Master Fan was born in Northern China at the beginning of the Ching Dynasty. Around 1760 the Ching Emperor feared that the Shaolin Monks would organize a rebel movement to overthrow him, so he ordered his troops to burn the Shaolin Temple and kill the monks. Despite the military attack on the temple many monks escaped and sought refuge throughout China. One of the fleeing monks, Shi Lai Ming came to Shandong Province where he met Fan Yu. Fan Yu helped Shi Lai Ming to hide from the Ching soldiers and in return Shi Lai Ming taught Fan Yu Shaolin Kung Fu. Shi Lai Ming passed on all of his Shaolin knowledge to Fan Yu who mastered the Shaolin style and became especially skilled in the Shaolin Hung Chuan style. Fan Yu later founded the “Fan Jia Protection Company” using his martial arts skills to protect people and goods from bandits and robbers while traveling throughout the countryside.
Shi Lai Ming
Shi Lai Ming was born in Honan Province, Northern China in 1740. He was sent to the Shaolin Temple as a young boy and began his training as a Buddhist Monk. Shi Lai Ming studied diligently and became a skilled master of Shaolin Kung Fu. Around 1760 the peaceful and serene lifestyle of the Shaolin Monks was shattered with a military attack on the temple by the Manchurian Army. The monks defended the temple and their lives vigorously but were overwhelmed by the massive army. The temple was burned and many monks were killed. However some of the monks were able to escape the massacre and sought refuge throughout China. Master Shi Lai Ming was fortunate enough to escape and he sought refuge in Shandong Province. Master Shi Lai Ming spent the remainder of his life teaching his Shaolin Kung Fu to the virtuous people who were still loyal to the previous Ming Emperor and sought to return the Ming Dynasty to power by overthrowing the New Manchurian Ching Dynasty. Shi Lai Ming died in Shandong in 1780.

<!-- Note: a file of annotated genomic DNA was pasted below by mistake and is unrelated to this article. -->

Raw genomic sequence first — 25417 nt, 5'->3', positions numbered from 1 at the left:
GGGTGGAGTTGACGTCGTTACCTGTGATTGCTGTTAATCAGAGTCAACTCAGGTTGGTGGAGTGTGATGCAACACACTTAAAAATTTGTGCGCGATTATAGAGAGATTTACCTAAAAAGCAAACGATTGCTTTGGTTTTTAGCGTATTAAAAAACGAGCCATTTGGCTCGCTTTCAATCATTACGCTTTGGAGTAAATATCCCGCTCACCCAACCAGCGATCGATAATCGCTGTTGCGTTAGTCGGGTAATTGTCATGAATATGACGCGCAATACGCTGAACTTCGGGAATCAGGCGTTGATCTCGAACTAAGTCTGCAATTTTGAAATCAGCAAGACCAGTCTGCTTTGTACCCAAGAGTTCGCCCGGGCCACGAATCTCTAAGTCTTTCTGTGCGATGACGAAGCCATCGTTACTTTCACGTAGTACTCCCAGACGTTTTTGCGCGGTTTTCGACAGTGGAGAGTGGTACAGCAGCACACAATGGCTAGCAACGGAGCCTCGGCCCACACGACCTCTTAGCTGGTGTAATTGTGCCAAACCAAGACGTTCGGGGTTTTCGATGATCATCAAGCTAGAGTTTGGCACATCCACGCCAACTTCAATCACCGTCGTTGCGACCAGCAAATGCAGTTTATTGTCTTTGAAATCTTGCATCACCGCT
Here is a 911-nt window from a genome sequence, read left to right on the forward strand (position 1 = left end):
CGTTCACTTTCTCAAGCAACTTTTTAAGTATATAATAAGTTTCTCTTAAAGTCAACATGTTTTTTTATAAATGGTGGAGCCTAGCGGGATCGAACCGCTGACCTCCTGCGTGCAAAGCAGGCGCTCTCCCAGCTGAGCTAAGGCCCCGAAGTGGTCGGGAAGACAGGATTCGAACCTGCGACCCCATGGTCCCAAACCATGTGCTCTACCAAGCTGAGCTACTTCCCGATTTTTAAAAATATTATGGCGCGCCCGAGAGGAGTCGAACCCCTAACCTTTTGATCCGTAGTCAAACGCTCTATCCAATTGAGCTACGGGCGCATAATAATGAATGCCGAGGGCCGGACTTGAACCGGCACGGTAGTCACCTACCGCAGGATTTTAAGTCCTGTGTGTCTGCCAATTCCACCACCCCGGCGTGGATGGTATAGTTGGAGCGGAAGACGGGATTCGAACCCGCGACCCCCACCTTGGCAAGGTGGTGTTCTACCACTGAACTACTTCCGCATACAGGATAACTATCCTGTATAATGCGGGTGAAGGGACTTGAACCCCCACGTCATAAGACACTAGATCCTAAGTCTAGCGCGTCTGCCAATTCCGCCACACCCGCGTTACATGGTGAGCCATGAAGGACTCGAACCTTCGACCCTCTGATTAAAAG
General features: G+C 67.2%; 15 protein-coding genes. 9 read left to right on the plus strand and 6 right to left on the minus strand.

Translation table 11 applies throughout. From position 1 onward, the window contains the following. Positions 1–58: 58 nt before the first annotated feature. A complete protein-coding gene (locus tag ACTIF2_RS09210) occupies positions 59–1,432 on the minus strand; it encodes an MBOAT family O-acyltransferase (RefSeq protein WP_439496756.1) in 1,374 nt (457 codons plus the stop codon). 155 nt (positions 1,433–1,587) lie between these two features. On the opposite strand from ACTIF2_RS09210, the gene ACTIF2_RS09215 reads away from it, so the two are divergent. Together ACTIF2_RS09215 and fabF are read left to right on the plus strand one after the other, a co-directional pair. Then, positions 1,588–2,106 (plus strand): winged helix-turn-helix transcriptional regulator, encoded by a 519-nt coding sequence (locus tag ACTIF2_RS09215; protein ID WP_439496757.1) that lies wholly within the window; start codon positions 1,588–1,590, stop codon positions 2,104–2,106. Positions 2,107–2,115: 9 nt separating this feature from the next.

Chung Yi I
Chung Yi I was born in 1810 and grew up near the Wu Dang Mountain. Chung became a Taoist Monk and spent his life cultivating the deepest Taoist arts. Chung Yi I was so exceptionally skilled in martial arts and the Wu Dang sword that it was said his skills were unmatched.
Sung Wei Yi
Sung Wei Yi was born in Lia Ning Province in 1855. Sung was taught Taoism from a young age and later went to Wu Dang Temple to become a Taoist Monk. At Wu Dang Temple Sung learned the Taoist Kung Fu & Chi Gung from the top Wu Dang Master Chung Yi I. Sung Wei Yi was known to posses the highest level of mastery using the narrow blade sword.
Sun Yan Biao
Sun Yan Biao was born in Gansu Province in 1884. He was a master of the Long Fist styles and was especially skilled with the Shaolin staff techniques. Maser Sun earned a living by traveling around the country demonstrating his kung fu skills with his disciples. Sun Yan Biao was an exceptional fighter having defeated many other masters all over China. Master Sun learned his Martial arts from Shao Yin Huan.
Shao Yin Huan
Shao Yin Huan was born in 1862 and lived in Gansu Province in the Mountains of the Dragon. Shao was a General during the Chinese warlord period toward the end of the Ching Dynasty. Shao was an experienced warrior having survived many bloody battles during this dangerous time in Chinese history. Shao was a master of the Long Fist Style.